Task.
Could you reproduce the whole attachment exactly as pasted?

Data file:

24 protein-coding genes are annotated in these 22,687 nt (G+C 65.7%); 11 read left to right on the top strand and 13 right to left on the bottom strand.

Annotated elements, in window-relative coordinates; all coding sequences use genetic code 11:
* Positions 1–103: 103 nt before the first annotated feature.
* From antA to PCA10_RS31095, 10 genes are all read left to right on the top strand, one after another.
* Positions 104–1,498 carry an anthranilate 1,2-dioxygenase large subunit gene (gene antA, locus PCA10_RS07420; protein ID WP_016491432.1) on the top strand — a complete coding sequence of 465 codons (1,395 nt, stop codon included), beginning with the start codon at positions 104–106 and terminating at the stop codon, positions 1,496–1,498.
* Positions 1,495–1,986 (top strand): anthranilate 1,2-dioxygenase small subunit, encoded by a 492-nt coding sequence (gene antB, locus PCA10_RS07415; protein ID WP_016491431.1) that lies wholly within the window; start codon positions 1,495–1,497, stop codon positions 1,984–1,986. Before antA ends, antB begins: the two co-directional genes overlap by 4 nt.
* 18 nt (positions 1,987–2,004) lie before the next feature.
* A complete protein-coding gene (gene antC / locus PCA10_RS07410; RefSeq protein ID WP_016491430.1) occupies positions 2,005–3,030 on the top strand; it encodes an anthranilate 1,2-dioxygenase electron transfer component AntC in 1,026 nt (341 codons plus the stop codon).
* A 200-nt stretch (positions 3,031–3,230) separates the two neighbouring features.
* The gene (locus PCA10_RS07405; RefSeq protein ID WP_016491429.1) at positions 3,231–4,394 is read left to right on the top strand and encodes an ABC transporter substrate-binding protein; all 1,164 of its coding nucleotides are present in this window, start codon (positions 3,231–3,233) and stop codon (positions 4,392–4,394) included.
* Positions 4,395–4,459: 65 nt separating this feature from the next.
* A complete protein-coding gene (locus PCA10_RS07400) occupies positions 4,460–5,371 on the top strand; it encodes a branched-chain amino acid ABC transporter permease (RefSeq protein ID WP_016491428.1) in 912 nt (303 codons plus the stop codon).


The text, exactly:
24 protein-coding genes are annotated in these 22,687 nt (G+C 65.7%); 11 read left to right on the top strand and 13 right to left on the bottom strand.

Annotated elements, in window-relative coordinates; all coding sequences use genetic code 11:
* Positions 1–103: 103 nt before the first annotated feature.
* From antA to PCA10_RS31095, 10 genes are all read left to right on the top strand, one after another.
* Positions 104–1,498 carry an anthranilate 1,2-dioxygenase large subunit gene (gene antA, locus PCA10_RS07420; protein ID WP_016491432.1) on the top strand — a complete coding sequence of 465 codons (1,395 nt, stop codon included), beginning with the start codon at positions 104–106 and terminating at the stop codon, positions 1,496–1,498.
* Positions 1,495–1,986 (top strand): anthranilate 1,2-dioxygenase small subunit, encoded by a 492-nt coding sequence (gene antB, locus PCA10_RS07415; protein ID WP_016491431.1) that lies wholly within the window; start codon positions 1,495–1,497, stop codon positions 1,984–1,986. Before antA ends, antB begins: the two co-directional genes overlap by 4 nt.
* 18 nt (positions 1,987–2,004) lie before the next feature.
* A complete protein-coding gene (gene antC / locus PCA10_RS07410; RefSeq protein ID WP_016491430.1) occupies positions 2,005–3,030 on the top strand; it encodes an anthranilate 1,2-dioxygenase electron transfer component AntC in 1,026 nt (341 codons plus the stop codon).
* A 200-nt stretch (positions 3,031–3,230) separates the two neighbouring features.
* The gene (locus PCA10_RS07405; RefSeq protein ID WP_016491429.1) at positions 3,231–4,394 is read left to right on the top strand and encodes an ABC transporter substrate-binding protein; all 1,164 of its coding nucleotides are present in this window, start codon (positions 3,231–3,233) and stop codon (positions 4,392–4,394) included.
* Positions 4,395–4,459: 65 nt separating this feature from the next.
* A complete protein-coding gene (locus PCA10_RS07400) occupies positions 4,460–5,371 on the top strand; it encodes a branched-chain amino acid ABC transporter permease (RefSeq protein ID WP_016491428.1) in 912 nt (303 codons plus the stop codon).